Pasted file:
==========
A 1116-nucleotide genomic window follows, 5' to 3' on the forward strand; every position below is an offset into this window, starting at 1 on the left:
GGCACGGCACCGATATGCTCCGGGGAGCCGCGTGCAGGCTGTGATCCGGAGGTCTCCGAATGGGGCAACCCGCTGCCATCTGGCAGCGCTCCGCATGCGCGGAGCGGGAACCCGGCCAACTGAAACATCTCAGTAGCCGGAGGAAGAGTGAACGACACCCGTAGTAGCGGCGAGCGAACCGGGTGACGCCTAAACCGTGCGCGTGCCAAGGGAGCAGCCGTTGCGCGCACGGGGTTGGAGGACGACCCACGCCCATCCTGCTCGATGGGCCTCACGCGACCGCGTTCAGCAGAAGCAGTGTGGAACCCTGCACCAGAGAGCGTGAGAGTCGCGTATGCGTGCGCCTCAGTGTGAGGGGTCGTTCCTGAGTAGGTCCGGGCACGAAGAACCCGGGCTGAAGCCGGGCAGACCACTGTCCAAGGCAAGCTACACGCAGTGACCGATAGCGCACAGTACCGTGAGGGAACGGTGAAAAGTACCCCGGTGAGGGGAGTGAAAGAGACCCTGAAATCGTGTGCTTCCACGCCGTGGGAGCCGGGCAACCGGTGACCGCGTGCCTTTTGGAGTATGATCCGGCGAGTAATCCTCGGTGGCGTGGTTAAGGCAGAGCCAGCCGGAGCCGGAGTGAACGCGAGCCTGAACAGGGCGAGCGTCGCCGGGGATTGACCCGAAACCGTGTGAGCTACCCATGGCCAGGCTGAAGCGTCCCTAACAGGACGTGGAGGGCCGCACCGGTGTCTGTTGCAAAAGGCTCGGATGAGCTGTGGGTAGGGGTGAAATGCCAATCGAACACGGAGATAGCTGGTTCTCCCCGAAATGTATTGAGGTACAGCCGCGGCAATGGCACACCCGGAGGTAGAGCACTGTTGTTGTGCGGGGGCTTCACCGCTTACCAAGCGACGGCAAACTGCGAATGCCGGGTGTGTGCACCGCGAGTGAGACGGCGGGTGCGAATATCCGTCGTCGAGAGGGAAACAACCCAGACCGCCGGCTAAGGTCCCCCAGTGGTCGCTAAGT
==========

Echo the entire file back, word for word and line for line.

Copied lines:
A 1116-nucleotide genomic window follows, 5' to 3' on the forward strand; every position below is an offset into this window, starting at 1 on the left:
GGCACGGCACCGATATGCTCCGGGGAGCCGCGTGCAGGCTGTGATCCGGAGGTCTCCGAATGGGGCAACCCGCTGCCATCTGGCAGCGCTCCGCATGCGCGGAGCGGGAACCCGGCCAACTGAAACATCTCAGTAGCCGGAGGAAGAGTGAACGACACCCGTAGTAGCGGCGAGCGAACCGGGTGACGCCTAAACCGTGCGCGTGCCAAGGGAGCAGCCGTTGCGCGCACGGGGTTGGAGGACGACCCACGCCCATCCTGCTCGATGGGCCTCACGCGACCGCGTTCAGCAGAAGCAGTGTGGAACCCTGCACCAGAGAGCGTGAGAGTCGCGTATGCGTGCGCCTCAGTGTGAGGGGTCGTTCCTGAGTAGGTCCGGGCACGAAGAACCCGGGCTGAAGCCGGGCAGACCACTGTCCAAGGCAAGCTACACGCAGTGACCGATAGCGCACAGTACCGTGAGGGAACGGTGAAAAGTACCCCGGTGAGGGGAGTGAAAGAGACCCTGAAATCGTGTGCTTCCACGCCGTGGGAGCCGGGCAACCGGTGACCGCGTGCCTTTTGGAGTATGATCCGGCGAGTAATCCTCGGTGGCGTGGTTAAGGCAGAGCCAGCCGGAGCCGGAGTGAACGCGAGCCTGAACAGGGCGAGCGTCGCCGGGGATTGACCCGAAACCGTGTGAGCTACCCATGGCCAGGCTGAAGCGTCCCTAACAGGACGTGGAGGGCCGCACCGGTGTCTGTTGCAAAAGGCTCGGATGAGCTGTGGGTAGGGGTGAAATGCCAATCGAACACGGAGATAGCTGGTTCTCCCCGAAATGTATTGAGGTACAGCCGCGGCAATGGCACACCCGGAGGTAGAGCACTGTTGTTGTGCGGGGGCTTCACCGCTTACCAAGCGACGGCAAACTGCGAATGCCGGGTGTGTGCACCGCGAGTGAGACGGCGGGTGCGAATATCCGTCGTCGAGAGGGAAACAACCCAGACCGCCGGCTAAGGTCCCCCAGTGGTCGCTAAGT